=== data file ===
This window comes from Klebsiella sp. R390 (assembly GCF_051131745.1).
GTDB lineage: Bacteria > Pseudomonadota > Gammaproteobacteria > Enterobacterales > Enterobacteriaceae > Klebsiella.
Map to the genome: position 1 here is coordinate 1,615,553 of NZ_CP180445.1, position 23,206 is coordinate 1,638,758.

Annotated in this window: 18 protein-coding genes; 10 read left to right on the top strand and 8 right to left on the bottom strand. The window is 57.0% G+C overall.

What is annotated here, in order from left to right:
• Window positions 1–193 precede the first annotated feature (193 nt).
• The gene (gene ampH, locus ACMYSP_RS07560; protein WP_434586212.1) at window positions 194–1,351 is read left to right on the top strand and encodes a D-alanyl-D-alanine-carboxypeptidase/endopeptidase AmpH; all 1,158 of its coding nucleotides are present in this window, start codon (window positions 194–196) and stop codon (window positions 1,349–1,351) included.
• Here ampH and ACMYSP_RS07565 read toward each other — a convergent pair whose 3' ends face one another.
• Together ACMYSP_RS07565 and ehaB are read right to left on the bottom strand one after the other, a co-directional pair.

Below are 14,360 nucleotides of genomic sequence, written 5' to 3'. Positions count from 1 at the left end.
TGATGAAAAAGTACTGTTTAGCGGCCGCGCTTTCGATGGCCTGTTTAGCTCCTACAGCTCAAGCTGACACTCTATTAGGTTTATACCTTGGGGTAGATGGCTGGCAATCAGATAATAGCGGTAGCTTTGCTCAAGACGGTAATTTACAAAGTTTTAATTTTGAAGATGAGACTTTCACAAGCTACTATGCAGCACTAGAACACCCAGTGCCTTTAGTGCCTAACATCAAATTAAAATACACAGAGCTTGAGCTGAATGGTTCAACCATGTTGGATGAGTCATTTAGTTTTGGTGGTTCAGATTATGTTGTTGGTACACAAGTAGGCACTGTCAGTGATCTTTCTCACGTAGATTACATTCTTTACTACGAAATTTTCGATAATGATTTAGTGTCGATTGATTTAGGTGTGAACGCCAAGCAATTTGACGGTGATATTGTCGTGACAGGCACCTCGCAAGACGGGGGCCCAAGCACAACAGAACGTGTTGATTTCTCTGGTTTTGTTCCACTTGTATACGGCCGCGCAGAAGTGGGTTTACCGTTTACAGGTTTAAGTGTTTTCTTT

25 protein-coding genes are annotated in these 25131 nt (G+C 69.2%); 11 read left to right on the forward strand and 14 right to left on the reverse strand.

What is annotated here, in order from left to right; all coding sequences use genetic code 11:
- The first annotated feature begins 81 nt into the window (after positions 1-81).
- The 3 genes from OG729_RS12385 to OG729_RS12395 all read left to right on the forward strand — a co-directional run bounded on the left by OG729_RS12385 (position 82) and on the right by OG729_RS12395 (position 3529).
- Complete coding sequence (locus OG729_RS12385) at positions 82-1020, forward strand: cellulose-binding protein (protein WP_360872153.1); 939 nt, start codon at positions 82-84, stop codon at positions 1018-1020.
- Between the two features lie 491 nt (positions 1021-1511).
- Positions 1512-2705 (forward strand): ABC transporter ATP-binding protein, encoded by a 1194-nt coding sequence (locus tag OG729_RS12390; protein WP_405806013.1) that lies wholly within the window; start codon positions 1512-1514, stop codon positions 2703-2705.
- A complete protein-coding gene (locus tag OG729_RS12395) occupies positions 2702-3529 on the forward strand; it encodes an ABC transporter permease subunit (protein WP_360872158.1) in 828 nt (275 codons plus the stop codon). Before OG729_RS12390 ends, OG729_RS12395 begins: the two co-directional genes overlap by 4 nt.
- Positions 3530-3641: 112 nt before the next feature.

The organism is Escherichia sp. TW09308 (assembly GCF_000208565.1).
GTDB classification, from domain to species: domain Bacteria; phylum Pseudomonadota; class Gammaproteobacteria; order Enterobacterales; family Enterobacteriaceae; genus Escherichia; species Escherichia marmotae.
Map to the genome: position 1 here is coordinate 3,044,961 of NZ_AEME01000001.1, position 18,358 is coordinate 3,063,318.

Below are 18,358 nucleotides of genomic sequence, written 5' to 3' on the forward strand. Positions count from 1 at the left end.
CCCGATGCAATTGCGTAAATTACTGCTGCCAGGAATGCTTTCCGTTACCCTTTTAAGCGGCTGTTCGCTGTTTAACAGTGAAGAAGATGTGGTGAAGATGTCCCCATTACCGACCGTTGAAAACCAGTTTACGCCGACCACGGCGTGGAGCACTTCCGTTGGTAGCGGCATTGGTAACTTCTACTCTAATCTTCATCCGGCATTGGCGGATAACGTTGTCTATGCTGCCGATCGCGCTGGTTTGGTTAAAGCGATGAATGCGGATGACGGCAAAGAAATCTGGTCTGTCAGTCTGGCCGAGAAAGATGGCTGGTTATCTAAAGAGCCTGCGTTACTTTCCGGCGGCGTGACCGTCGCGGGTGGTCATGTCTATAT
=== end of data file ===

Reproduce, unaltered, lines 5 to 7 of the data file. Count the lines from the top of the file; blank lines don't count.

What is annotated here, in order from left to right:
• Window positions 1–193 precede the first annotated feature (193 nt).
• The gene (gene ampH, locus ACMYSP_RS07560; protein WP_434586212.1) at window positions 194–1,351 is read left to right on the top strand and encodes a D-alanyl-D-alanine-carboxypeptidase/endopeptidase AmpH; all 1,158 of its coding nucleotides are present in this window, start codon (window positions 194–196) and stop codon (window positions 1,349–1,351) included.